You do make two interesting points, If I am creating references and keeping them round, how can I remove them? The same question applies to the non-managed memory, how can I free it?

An extra bit of info:
When I add an object, I do the following
arraylist.Add(new Object(x,y,z,etc));

And when I remove it, I use
arraylist.RemoveAt(refnum);

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When the GC runs, it will collect objects that do not contain any references to them (what it grabs depends on the generation of collection, but we won't go into that). The key thing there is "do not contain any references". Simply put, if your object contains no references (as in there is no way you could possibly reference to it again), it will become garbage and eventually be collected. In your arraylist example, if that is the only place the object is referenced, then that is all it takes. Example:


object o1 = new object(); // our object has a reference from our variable o1
object o2 = o1; // now we have 2 references, o and o2
o1 = null; // now we have one reference, o2
o2 = null; // now we have no references. There is no way we can grab the object that o1 and o2 were referencing, so this object is now garbage. The GC will collect it automatically later.

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Spodi answered the first part. The only thing to add there is that having a method tied to an event is sufficient a reference (and usually where these things crop up unintended).

Quote:

The same question applies to the non-managed memory, how can I free it?


Usually the object will have some close() or similarly named method. Your API documentation should spell it out clearly.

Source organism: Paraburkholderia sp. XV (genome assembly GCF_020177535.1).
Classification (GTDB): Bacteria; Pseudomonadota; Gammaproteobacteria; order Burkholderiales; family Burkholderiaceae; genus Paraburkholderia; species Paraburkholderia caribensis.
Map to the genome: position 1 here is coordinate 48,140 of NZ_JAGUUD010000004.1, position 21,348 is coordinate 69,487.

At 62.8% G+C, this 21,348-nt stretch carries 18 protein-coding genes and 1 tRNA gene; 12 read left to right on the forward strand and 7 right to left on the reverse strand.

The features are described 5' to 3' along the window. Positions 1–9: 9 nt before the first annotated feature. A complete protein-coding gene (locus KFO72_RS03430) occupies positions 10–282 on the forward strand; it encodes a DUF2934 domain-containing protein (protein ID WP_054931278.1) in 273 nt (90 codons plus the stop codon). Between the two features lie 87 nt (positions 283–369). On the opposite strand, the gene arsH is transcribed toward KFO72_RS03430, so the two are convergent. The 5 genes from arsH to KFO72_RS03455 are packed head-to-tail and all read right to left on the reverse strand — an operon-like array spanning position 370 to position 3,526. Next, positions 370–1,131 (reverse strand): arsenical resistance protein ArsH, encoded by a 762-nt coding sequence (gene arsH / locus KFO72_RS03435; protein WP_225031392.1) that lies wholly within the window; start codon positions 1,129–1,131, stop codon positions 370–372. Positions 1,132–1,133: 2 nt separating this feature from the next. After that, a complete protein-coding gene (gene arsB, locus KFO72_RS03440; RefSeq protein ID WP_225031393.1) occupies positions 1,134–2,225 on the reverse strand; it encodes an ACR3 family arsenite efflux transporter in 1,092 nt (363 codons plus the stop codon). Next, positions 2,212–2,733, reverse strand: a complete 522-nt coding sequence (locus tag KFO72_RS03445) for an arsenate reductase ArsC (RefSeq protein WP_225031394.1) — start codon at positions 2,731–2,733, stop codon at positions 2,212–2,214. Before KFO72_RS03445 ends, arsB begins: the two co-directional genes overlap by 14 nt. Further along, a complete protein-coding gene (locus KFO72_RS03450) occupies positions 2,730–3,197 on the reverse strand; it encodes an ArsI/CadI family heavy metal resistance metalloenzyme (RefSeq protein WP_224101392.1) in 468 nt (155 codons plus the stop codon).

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Creating and destroying objects takes resources that you really don't have to spend if you really don't want to.

For objects like this my suggestion is to use using a pool of objects instead of creating them as needed.

The objects in the pool have a flag to tell you if they are in use or inactive. If in use, render them, if inactive, don't.

As you need them, just get the next inactive one, make it active, set it to do it's thing.

This keeps the whole creating and destroying objects to a minimum and will get rid of a bunch of overhead for you.

Also if you really want a List use List<t> instead of ArrayList, generics are your friends.

theTroll

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Quote:
This class loads a texture and model file for the laser (texture is very small, as all work is done by my pixel shader).


Probably a big one that I saw was you loading a texture for every laser. Why don't you just use a shared texture object for all of them. It would require a lot less memory.

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Thanks for all the help guys, I'll have an investigate when i get home and see what works best for me i guess :)

TheTroll: I already have a pooling method for my explosion sprites etc, I was hoping to avoid using one for the lasers, but if it turns out to be the most effective idea Ill just have to use it anyway :)

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dmoonfire: That's the sort of thing I was thinking I needed to do, however I don't really know how to create a shared texture for my objects to use. I do, at the moment, have a texture loading class that loads all my textures at game load, and is passed into my objects so they can use the loaded texture from that class instead of physically loading it off the harddrive (if that makes sense :)), is this a similar method?